What exactly was the outcome of these sanction policies? They were designed to punish Russia for its incursion into the Donbas, the industrial hub of eastern Ukraine, and the annexation of the Crimean peninsula. What did Ukraine get? Nord Stream 2 as an end-around Ukraine for Russian gas transit into southern Europe. A negative.
To punish Russia for electing Trump. None of that was true, we now know, so sanctions for that purpose were wrong.
It was President Obama who started the sanction regime in 2015 because of Ukraine.
“Today, it is America that stands strong and united with our allies, while Russia is isolated, with its economy in tatters,” Obama said. “That’s how America leads — not with bluster, but with persistent, steady resolve.”
Five short years later, America’s most important allies in Europe, are all but begging the Russians to pump gas through Nord Stream 2 and lower prices as fast as possible.
Sanctions Have Had Little Effect on Russia
After the fall of the USSR, the Russian governments of Mikhail Gorbachev, Boris Yeltsin, and even early Putin believed that the West and Russia were on the mend from the Cold War days. Now we are in Cold War 2.0 with China and Russia.
So, what’s the track record of the sanctions policy?
In 2015, the initial IMF forecast of the sanctions effect on Russia’s economy was around a 9% decline in GDP.
The experts had spoken. Russia was kaput.
That did not happen. Counter sanctions against European imports, Russia’s biggest trading partner, meant new growth in agriculture and manufacturing at home and losses for the French cheese makers, Polish apple growers, and Finnish dairy farmers. The goal of the sanctions was to change Russian “malign behavior”, but it has not worked. Some of these companies lost market share that will be hard to recover.
The screws of sanctions tightened under Trump.
In 2018, the U.S. Treasury Department warned Congress that expanding sanctions on Russia to include new sovereign bond issues would have “negative spillover effects” on global financial markets and businesses. While not making pronouncements about the effect on Russian economy and Putin’s behavior, the Treasury report noted a capital market squeeze would be troubling.
That report can be chalked up as Treasury – then run by Stephen Mnuchin — placating Wall Street emerging market bond fund managers.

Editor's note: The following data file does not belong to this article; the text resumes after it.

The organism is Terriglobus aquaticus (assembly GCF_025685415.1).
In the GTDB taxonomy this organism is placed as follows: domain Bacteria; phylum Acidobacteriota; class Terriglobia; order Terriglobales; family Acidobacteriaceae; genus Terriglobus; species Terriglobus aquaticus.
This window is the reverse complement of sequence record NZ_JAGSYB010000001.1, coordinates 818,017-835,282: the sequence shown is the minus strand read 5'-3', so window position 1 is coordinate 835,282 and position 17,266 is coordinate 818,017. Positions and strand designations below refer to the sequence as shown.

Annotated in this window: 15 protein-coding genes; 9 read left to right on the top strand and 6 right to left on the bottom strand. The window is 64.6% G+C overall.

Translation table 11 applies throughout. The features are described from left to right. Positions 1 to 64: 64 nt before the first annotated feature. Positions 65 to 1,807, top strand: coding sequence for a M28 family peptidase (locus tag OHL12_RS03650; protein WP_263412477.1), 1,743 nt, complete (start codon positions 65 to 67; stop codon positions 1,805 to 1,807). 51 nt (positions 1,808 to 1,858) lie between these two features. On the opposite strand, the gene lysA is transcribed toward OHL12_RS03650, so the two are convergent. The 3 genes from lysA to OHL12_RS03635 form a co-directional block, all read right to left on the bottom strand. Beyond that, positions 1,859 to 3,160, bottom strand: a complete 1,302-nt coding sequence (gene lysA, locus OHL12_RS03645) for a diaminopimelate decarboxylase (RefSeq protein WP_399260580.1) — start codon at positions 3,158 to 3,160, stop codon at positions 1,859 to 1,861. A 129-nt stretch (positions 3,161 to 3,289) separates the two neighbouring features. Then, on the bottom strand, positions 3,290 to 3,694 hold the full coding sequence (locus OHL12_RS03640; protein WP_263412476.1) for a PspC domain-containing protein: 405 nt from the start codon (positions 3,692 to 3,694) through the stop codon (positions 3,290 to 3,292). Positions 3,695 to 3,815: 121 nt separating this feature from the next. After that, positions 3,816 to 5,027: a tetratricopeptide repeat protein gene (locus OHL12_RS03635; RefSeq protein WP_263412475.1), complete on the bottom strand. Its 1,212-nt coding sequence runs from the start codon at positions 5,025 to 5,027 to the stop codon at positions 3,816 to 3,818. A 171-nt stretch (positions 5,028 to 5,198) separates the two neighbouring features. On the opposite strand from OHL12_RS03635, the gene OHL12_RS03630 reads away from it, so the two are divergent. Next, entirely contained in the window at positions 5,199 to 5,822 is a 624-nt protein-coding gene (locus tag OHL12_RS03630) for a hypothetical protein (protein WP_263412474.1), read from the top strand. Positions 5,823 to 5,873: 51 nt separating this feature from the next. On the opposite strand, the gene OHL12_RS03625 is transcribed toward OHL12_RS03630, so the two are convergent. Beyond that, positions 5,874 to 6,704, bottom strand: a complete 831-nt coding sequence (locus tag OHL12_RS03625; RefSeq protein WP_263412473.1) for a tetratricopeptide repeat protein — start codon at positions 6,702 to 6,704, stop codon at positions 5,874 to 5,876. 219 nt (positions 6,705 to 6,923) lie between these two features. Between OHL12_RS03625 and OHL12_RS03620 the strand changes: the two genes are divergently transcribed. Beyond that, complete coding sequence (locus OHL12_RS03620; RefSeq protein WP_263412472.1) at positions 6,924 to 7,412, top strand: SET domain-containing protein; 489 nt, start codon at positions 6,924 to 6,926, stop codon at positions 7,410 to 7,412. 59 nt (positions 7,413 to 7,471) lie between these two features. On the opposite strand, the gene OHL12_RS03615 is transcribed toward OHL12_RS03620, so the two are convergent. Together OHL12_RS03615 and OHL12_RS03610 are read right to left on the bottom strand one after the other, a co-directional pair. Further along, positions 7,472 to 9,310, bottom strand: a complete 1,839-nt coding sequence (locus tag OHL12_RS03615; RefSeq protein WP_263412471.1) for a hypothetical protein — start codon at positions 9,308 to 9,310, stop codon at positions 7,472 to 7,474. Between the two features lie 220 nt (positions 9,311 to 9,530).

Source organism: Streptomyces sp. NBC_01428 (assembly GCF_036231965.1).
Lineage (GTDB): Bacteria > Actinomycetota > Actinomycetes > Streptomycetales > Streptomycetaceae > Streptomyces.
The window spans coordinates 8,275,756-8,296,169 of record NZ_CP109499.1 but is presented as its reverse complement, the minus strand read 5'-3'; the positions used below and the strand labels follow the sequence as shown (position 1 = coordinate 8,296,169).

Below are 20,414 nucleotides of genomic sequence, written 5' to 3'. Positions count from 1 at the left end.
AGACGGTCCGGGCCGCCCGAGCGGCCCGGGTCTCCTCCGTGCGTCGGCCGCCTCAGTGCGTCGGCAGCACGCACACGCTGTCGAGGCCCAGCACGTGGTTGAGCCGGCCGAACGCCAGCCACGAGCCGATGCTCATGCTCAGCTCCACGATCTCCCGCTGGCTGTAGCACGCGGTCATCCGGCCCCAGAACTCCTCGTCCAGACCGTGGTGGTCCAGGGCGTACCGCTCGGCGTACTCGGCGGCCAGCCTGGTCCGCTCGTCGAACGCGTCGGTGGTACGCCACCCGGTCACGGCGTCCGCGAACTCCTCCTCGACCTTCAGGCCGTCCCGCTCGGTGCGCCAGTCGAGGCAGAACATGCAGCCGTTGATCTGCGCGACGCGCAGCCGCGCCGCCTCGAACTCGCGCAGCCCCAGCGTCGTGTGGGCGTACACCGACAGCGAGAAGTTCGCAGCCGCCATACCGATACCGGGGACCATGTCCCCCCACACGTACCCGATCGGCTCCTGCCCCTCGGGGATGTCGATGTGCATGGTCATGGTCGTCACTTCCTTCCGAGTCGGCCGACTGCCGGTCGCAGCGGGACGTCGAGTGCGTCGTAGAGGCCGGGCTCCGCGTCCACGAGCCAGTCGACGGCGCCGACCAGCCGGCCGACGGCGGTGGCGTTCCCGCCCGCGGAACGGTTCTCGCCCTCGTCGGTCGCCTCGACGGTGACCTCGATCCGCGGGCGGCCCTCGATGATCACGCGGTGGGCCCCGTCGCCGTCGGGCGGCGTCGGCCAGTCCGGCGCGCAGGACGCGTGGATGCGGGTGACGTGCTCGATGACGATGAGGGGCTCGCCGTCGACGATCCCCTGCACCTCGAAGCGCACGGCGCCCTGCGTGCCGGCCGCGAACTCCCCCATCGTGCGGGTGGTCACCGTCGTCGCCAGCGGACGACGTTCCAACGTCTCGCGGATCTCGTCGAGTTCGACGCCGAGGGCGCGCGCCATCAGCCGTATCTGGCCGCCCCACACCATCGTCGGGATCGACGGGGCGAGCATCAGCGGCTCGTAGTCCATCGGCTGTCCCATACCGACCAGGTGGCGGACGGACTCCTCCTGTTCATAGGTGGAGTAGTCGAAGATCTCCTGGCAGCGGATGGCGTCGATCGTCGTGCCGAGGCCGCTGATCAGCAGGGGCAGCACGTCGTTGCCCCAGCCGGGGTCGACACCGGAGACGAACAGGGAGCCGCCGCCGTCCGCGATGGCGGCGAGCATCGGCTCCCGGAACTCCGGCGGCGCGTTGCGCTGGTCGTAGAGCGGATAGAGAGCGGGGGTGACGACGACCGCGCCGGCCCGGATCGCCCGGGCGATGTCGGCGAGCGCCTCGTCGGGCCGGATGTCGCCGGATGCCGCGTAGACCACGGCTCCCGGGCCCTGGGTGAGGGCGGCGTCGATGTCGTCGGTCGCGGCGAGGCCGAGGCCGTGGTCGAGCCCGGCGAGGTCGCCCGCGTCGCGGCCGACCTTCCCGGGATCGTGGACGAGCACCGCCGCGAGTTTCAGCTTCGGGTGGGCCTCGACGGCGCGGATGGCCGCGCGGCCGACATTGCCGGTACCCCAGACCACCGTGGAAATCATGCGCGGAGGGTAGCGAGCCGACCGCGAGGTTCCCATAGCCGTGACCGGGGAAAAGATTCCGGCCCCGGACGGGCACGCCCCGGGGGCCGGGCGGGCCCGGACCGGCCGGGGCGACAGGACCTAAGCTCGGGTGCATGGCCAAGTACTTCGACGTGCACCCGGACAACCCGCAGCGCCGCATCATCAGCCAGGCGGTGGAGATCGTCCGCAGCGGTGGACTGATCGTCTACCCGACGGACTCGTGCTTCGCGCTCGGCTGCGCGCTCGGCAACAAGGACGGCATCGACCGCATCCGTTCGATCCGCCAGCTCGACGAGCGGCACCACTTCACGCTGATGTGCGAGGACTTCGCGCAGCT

But that good will fell by the wayside in April 2021, when Treasury banned buying new Russian government bond issues due to the hacking of SolarWinds
The main impact on all of this has been on future investment in Russian oil and gas. American companies have been locked out, especially on anything related to fracking or offshore drilling in the Arctic.
The IMF’s annual country report in 2019 admitted that “sanctions have had a less severe impact on Russia’s GDP growth than low oil prices. Between 2014 and 2018, sanctions slowed the growth of the Russian economy by an average of 0.2 percentage points per year, or one trillion rubles ($15 billion) in monetary terms. Yet the fall in global oil prices weakened the country’s GDP growth rate by an average of 0.65 percentage points ($48.75 billion) per year over the same period.”
Sanctions also hurt European business into Russia.
“Finland was notably hit by Russian counter-sanctions, with the biggest impact on Finnish dairy products, which have a strong presence in the Russian market,” the Atlantic Council said in a report last year.
Russia loves high oil and gas prices anyway. After the pandemic hit, energy inflation is a blessing in disguise to the bad boys of Europe.
Prior to pandemic in 2020, the Financial Times reported that economic sanctions on Russia which, coupled with a steep decline in the price of oil, could have brought the Kremlin to its knees – but it didn’t.
“Yet by many metrics, Russia’s $1.7 trillion economy looks to be in better shape today than it has done for some time. Growth is slower but more stable, a $124 billion sovereign fund has been created, exporters have found new markets and importers have found domestic alternatives,” the FT article said.
After Western leaders at COP26 bemoan climate change by wondering how they can afford their energy bills and what they’re going to burn to keep the lights on, the Russian sanctions story is looking like a “he who laughs last” tale every day.
We are at fork at the road. Russia has no interest in saving Europe as the earlier Reuters report showed this week.
The Biden Administration and Congress, which is the locus of much of the anti-Russian opposition, need to re-examine sanctions – allowing, perhaps, U.S. companies to partner with Russia again. Such a move would protect U.S. allies energy supplies, and Russia would be more inclined to listen to Washington. The other option is to push Russia further away towards China.
As a whole, the U.S. can continue disliking Russia (especially if the hacking stories are true) and prefer to avoid doing business with them (though China is far worse and we rush to do business with them).
If that is to be the thought process, then let’s not blame Moscow for higher energy costs on one hand, while quietly asking them to save us on the other.